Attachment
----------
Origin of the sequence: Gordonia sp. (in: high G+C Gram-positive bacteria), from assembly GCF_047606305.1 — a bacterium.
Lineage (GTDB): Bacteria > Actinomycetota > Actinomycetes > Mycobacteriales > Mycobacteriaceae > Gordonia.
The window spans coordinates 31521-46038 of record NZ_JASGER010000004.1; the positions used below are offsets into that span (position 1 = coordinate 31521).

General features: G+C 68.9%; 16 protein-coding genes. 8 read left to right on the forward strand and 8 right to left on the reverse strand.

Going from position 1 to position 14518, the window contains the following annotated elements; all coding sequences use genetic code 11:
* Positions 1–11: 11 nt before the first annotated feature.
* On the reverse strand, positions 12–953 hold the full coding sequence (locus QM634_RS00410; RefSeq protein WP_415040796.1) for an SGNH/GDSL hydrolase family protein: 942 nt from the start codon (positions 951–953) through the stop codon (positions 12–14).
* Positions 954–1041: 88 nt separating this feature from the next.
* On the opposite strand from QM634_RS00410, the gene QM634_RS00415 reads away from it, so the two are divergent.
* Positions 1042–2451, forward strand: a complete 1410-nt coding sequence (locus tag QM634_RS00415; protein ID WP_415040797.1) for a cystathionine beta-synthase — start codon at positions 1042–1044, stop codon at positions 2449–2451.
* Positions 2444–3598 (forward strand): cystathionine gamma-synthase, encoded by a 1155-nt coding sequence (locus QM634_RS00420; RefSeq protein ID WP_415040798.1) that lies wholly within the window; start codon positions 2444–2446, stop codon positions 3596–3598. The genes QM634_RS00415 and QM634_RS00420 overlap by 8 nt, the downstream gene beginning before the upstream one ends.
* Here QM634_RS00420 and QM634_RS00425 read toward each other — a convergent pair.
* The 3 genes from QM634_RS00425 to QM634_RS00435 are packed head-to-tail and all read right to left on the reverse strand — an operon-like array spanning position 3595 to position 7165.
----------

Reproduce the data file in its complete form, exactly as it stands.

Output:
Origin of the sequence: Gordonia sp. (in: high G+C Gram-positive bacteria), from assembly GCF_047606305.1 — a bacterium.
Lineage (GTDB): Bacteria > Actinomycetota > Actinomycetes > Mycobacteriales > Mycobacteriaceae > Gordonia.
The window spans coordinates 31521-46038 of record NZ_JASGER010000004.1; the positions used below are offsets into that span (position 1 = coordinate 31521).

General features: G+C 68.9%; 16 protein-coding genes. 8 read left to right on the forward strand and 8 right to left on the reverse strand.

Going from position 1 to position 14518, the window contains the following annotated elements; all coding sequences use genetic code 11:
* Positions 1–11: 11 nt before the first annotated feature.
* On the reverse strand, positions 12–953 hold the full coding sequence (locus QM634_RS00410; RefSeq protein WP_415040796.1) for an SGNH/GDSL hydrolase family protein: 942 nt from the start codon (positions 951–953) through the stop codon (positions 12–14).
* Positions 954–1041: 88 nt separating this feature from the next.
* On the opposite strand from QM634_RS00410, the gene QM634_RS00415 reads away from it, so the two are divergent.
* Positions 1042–2451, forward strand: a complete 1410-nt coding sequence (locus tag QM634_RS00415; protein ID WP_415040797.1) for a cystathionine beta-synthase — start codon at positions 1042–1044, stop codon at positions 2449–2451.
* Positions 2444–3598 (forward strand): cystathionine gamma-synthase, encoded by a 1155-nt coding sequence (locus QM634_RS00420; RefSeq protein ID WP_415040798.1) that lies wholly within the window; start codon positions 2444–2446, stop codon positions 3596–3598. The genes QM634_RS00415 and QM634_RS00420 overlap by 8 nt, the downstream gene beginning before the upstream one ends.
* Here QM634_RS00420 and QM634_RS00425 read toward each other — a convergent pair.
* The 3 genes from QM634_RS00425 to QM634_RS00435 are packed head-to-tail and all read right to left on the reverse strand — an operon-like array spanning position 3595 to position 7165.